Magazine article The Spectator

'Prisoners, Lovers and Spies: The Story of Invisible Ink from Herodotus to Al-Qa'eda', by Kristie Macrakis - Review

Magazine article The Spectator

'Prisoners, Lovers and Spies: The Story of Invisible Ink from Herodotus to Al-Qa'eda', by Kristie Macrakis - Review

Article excerpt

Prisoners, Lovers and Spies: The Story of Invisible Ink from Herodotus to al-Qa'eda Kristie Macrakis

Yale University Press, pp.377, £18.99, ISBN: 9780300179255

John Gerard, a Jesuit priest immured in the Tower of London in 1597, and tortured by being hung from manacles until he temporarily lost the use of his arms, was a resourceful as well as courageous fellow.

Dependent on the kindness of his jailer, a warder named Bonner, for such intimacies as washing, dressing and shaving, Gerard also persuaded the turnkey to bring him a bag of oranges. Regaining the use of his hands, he employed the fruit for two purposes: to fashion crosses and rosaries from the discarded peel, and to make invisible ink from the juice.

Using this secret script, and writing with a toothpick, Gerard made contact with Catholic co-religionists outside the Tower's walls, and arranged for them to 'spring' him and another imprisoned Catholic, John Arden, in one of the Tower's most spectacularly successful escapes. Warder Bonner, converted by the force of Gerard's personality, joined his former charges on the run.

This benign use of secret writing is just one of scores of similarly entertaining stories told by the American academic Kristie Macrakis in her beguilingly informative and sweeping survey of hidden communication from the classical world to today's al-Qa'eda terrorists, who use un-Islamic porn to conceal their murderous messages in microdots.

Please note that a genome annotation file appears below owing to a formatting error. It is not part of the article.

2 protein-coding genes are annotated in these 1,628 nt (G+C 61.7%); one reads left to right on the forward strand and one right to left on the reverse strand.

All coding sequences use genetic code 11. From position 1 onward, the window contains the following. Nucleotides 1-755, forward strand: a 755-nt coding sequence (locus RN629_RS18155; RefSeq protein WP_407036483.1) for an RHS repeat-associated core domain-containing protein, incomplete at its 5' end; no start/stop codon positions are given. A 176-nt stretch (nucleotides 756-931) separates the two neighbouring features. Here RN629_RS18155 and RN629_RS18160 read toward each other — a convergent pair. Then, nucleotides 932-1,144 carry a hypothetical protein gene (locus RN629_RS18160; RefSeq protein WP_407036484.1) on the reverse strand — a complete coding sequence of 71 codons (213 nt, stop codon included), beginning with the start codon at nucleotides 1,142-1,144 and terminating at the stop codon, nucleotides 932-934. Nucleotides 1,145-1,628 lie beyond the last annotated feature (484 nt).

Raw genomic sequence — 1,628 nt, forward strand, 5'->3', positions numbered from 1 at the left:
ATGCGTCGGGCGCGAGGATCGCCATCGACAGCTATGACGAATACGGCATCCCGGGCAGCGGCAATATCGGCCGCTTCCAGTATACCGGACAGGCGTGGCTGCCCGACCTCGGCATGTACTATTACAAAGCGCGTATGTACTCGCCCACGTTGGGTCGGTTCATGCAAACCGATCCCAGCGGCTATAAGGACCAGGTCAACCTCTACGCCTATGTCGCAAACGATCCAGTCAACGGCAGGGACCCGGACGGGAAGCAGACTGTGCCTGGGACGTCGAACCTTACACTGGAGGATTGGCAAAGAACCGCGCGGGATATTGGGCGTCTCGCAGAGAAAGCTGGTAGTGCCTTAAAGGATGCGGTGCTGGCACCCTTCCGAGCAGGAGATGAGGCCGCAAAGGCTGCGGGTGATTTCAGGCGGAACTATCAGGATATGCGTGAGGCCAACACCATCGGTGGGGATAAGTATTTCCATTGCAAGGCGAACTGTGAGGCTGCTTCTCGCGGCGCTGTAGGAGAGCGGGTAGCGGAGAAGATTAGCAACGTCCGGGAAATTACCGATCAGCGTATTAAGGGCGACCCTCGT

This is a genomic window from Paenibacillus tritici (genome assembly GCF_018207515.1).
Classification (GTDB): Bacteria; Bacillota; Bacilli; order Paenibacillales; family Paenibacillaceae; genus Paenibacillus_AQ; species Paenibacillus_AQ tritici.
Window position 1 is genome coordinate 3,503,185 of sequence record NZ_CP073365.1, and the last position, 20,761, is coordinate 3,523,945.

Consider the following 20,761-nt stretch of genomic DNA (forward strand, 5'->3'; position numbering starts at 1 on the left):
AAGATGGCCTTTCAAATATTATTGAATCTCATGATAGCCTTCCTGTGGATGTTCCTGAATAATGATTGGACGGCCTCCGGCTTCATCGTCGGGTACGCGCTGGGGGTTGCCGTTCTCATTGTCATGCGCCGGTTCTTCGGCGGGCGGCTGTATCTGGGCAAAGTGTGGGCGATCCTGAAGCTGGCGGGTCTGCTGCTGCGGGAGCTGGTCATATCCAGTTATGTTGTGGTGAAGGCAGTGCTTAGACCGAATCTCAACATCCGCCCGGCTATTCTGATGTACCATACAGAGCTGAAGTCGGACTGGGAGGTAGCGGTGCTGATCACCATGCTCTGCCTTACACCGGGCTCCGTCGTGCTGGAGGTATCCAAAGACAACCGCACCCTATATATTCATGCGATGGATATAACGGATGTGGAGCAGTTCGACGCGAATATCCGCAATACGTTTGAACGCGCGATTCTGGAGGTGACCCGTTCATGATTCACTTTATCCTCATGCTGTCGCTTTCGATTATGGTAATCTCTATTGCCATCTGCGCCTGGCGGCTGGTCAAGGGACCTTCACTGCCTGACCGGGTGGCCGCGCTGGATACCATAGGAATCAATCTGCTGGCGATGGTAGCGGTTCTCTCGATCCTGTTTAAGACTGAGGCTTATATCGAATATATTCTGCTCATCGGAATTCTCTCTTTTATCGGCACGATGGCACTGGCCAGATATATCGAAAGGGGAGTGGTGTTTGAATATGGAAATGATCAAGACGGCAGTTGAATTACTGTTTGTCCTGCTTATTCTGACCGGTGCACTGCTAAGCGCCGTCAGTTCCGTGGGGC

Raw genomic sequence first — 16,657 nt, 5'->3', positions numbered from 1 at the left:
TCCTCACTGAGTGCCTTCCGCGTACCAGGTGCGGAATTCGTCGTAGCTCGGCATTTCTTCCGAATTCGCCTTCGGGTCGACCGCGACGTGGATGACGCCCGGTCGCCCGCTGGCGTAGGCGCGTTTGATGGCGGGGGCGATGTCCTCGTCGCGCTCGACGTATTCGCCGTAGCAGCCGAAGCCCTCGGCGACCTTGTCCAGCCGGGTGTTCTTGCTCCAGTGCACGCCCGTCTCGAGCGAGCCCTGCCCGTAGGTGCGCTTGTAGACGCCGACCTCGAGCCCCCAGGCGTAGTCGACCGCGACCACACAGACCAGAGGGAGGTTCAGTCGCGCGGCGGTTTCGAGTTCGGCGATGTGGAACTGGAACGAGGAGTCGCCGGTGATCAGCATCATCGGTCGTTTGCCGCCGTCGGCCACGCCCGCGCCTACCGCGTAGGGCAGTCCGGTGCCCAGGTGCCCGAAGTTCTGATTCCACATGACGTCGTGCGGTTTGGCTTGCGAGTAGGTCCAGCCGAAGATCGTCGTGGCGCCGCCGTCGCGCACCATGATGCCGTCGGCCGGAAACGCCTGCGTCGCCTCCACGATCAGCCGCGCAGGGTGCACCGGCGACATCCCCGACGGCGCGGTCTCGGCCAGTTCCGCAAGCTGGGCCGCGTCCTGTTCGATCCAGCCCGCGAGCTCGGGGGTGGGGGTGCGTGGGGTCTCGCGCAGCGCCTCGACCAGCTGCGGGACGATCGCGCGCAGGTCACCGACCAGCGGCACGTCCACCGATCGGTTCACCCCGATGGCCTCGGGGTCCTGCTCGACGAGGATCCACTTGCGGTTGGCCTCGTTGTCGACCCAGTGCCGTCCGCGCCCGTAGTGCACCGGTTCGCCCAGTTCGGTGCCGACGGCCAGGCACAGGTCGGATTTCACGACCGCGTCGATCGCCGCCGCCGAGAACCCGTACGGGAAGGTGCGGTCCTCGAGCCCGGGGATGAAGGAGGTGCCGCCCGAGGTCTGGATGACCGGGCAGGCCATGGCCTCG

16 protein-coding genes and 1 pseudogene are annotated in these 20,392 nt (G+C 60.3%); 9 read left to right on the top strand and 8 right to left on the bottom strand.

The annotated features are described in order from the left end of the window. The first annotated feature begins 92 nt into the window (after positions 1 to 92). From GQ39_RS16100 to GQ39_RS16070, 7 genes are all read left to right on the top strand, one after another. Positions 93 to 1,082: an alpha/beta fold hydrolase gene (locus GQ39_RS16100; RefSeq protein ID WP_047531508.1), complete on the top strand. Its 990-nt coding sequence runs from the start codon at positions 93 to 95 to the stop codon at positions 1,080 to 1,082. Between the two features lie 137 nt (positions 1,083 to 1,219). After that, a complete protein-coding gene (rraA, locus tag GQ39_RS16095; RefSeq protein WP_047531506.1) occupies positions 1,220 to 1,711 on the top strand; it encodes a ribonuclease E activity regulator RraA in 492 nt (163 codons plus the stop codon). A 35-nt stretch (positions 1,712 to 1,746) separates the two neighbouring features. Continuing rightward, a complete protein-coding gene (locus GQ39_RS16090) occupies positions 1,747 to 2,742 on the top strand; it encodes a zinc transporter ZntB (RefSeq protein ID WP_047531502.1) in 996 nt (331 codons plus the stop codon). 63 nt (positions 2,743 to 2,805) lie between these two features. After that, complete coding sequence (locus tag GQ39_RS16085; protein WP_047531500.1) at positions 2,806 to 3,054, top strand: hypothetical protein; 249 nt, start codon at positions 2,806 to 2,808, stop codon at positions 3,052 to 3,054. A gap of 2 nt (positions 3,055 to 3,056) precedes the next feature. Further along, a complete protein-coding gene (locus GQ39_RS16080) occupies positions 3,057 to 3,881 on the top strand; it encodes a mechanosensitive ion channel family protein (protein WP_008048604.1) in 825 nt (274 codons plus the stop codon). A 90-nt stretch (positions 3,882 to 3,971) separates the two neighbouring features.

The libidinous Roman poet Ovid was long thought to have made the earliest surviving written reference to invisible ink in his manual The Art of Love . He recommended young lovers to use 'new milk' made visible with a sprinkling of coal dust, as a sure method of keeping secret amours safe from prying eyes.

Macrakis, citing Herodotus, shows that secret writing was particularly favoured by the Medes and Persians. A revolt by Greeks living under Persian rule in Miletus on the Ionian coast, for example, was triggered by an illiterate slave sent to the town with a message that the time was ripe for a rising tattooed on his skull and hidden by his growing hair. As Macrakis dryly remarks,

In addition to the weeks needed for the slave's hair to grow, the trip on foot to the coast must have taken at least three months, but what the plan lacked in urgency it made up in effectiveness: the revolt was a success. …

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